Yes. Si. Oui. Ja. Ken. Hai. Sim.
In almost every language, "yes" is a little word. When spoken freely, without a sense of obligation, within the context of love, our "yes" carries power. It indicates a freedom of choice and a motivation of love and trust.
Four weeks ago today, a series of storms blew through North Louisiana, producing several tornadoes. My family shares property with my parents in a small community marked by a flashing light, a couple of churches, and a new Dollar General. We essentially live in Middle of Nowhere, Louisiana, which seems to be a tiny tornado alley of sorts.
It's been a while! For the past three months, I've been on a much-needed hiatus, sorting through soul issues I plan to discuss in the upcoming weeks. During that time, I also wrote an e-book, entitled Ten Tools for Inner Healing: A Learner's Guide to Wholeness. I'm excited to announce that I've made it available to you for FREE!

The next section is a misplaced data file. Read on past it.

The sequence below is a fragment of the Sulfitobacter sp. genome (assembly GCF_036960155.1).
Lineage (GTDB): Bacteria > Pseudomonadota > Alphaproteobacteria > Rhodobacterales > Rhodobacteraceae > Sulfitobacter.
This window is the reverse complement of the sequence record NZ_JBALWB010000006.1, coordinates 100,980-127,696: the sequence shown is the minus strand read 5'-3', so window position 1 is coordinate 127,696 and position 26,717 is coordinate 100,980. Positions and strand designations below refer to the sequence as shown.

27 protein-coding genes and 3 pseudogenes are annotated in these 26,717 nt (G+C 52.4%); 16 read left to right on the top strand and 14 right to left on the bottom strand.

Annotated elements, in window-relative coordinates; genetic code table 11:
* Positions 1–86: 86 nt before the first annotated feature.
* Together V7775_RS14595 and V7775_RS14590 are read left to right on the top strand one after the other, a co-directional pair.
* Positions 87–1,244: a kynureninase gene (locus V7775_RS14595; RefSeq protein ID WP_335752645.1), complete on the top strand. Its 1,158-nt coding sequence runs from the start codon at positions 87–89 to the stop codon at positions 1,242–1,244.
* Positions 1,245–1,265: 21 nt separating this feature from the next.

The book begins with a synopsis of my testimony and an explanation of how "healing prayer" was a major catalyst in my physical, emotional, and spiritual healing. From there, I share some things I've learned about inner healing and wholeness over the past two years as I've applied them to my daily walk with God and in ministry to others.
Stories are important.
At some level, we all know this. It's proven in historical records, ancient paintings on cave walls, handwritten books, and the fact that everyone likes a good movie.
The Bible is one large story told through many stories. Our lives are stories—full of “inciting events,” struggles to return to “normal world,” “turning points,” “all is lost” moments, plot twists, climaxes, and resolutions, all which lead to character development.